In general, herbs that thrive in the same environments can be planted together; for example, Mediterranean herbs like rosemary, sage and thyme work well together as long as they receive plenty of sunlight.

Besides growth requirements, you could also consider height. For example, fennel can grow tall, so it may look best planted in the ground besides other tall plants, whereas trailing herbs, such as parsley and creeping thyme, may look good together in hanging baskets.

Be cautious of invasive herbs such as mint, as they will spread fast and potentially smother other plants.

Trailing herbs, such as parsley and creeping thyme, can be planted together in hanging baskets.

Trailing herbs, such as parsley and creeping thyme, can be planted together in hanging baskets.

Looking for more tips to help you become green-fingered? Read these articles next:

Do herb gardens like sun or shade?

Most herbs are sun-loving plants that thrive when they get at least several hours of sunshine per day.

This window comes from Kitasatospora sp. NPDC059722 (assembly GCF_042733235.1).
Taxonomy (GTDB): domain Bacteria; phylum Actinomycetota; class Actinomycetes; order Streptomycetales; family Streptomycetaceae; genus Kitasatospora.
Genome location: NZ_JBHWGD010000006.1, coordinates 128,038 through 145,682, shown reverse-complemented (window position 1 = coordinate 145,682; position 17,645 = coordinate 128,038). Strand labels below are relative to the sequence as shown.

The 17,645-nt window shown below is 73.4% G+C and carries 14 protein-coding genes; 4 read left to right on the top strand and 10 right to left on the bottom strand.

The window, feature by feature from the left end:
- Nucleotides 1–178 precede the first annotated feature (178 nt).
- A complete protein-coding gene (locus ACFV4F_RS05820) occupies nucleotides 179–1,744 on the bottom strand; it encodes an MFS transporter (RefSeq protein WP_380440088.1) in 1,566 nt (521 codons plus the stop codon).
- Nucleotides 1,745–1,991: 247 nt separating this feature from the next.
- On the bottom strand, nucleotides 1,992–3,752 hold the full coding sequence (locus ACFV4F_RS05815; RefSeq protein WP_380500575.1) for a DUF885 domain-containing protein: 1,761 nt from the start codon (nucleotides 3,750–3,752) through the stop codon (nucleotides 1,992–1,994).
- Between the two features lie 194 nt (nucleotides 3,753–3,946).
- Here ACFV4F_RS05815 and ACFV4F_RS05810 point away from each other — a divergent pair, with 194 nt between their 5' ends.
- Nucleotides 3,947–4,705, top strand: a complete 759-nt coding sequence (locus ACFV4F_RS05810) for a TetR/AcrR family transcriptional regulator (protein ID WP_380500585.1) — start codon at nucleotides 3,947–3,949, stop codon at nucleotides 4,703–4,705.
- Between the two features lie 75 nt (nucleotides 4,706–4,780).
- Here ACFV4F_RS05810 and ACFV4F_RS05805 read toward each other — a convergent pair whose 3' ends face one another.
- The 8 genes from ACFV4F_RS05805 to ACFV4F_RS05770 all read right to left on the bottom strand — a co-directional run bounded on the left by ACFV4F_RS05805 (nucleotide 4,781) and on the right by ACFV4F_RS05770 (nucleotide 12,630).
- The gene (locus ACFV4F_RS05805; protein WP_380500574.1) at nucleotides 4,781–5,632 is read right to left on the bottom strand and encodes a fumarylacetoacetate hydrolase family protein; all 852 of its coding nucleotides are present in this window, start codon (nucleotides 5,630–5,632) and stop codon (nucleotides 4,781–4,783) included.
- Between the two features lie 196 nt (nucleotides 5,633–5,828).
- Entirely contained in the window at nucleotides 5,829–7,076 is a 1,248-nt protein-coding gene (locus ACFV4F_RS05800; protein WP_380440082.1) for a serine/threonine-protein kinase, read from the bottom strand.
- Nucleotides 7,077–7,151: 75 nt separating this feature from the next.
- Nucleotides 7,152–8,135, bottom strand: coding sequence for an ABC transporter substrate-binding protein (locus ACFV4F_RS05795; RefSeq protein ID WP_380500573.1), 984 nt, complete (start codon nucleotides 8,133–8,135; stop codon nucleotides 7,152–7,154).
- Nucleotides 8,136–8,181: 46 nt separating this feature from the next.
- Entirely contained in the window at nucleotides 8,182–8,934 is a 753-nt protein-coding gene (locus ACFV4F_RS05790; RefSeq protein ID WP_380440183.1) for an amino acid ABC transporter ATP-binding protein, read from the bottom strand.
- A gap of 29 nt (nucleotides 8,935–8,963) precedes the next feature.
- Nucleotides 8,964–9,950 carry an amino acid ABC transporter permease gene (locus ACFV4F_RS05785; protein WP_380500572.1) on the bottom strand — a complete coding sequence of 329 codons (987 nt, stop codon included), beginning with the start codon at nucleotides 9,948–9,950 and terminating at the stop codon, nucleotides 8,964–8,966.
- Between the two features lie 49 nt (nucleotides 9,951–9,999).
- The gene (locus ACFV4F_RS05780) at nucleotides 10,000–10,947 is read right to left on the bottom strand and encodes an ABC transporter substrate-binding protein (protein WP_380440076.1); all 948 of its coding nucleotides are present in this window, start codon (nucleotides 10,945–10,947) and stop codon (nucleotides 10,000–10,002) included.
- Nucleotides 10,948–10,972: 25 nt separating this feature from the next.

Herbs that require full sun include basil, coriander, and lavender, and if they don’t receive enough, they will likely become leggy and prone to pests.

However, if your house or garden lacks sunny areas, all hope is not lost! Certain herbs will tolerate less sunlight and even shade. Shade-tolerant herbs include mint, parsley, and chives.

My garden fence blocks sunlight and is shady for most of the day, so I have planted my herbs in movable containers meaning I can move them according to sunlight!

When to plant a herb garden

Spring is often the best time to start a garden. There’s not much risk of frost, and the weather isn’t too harsh.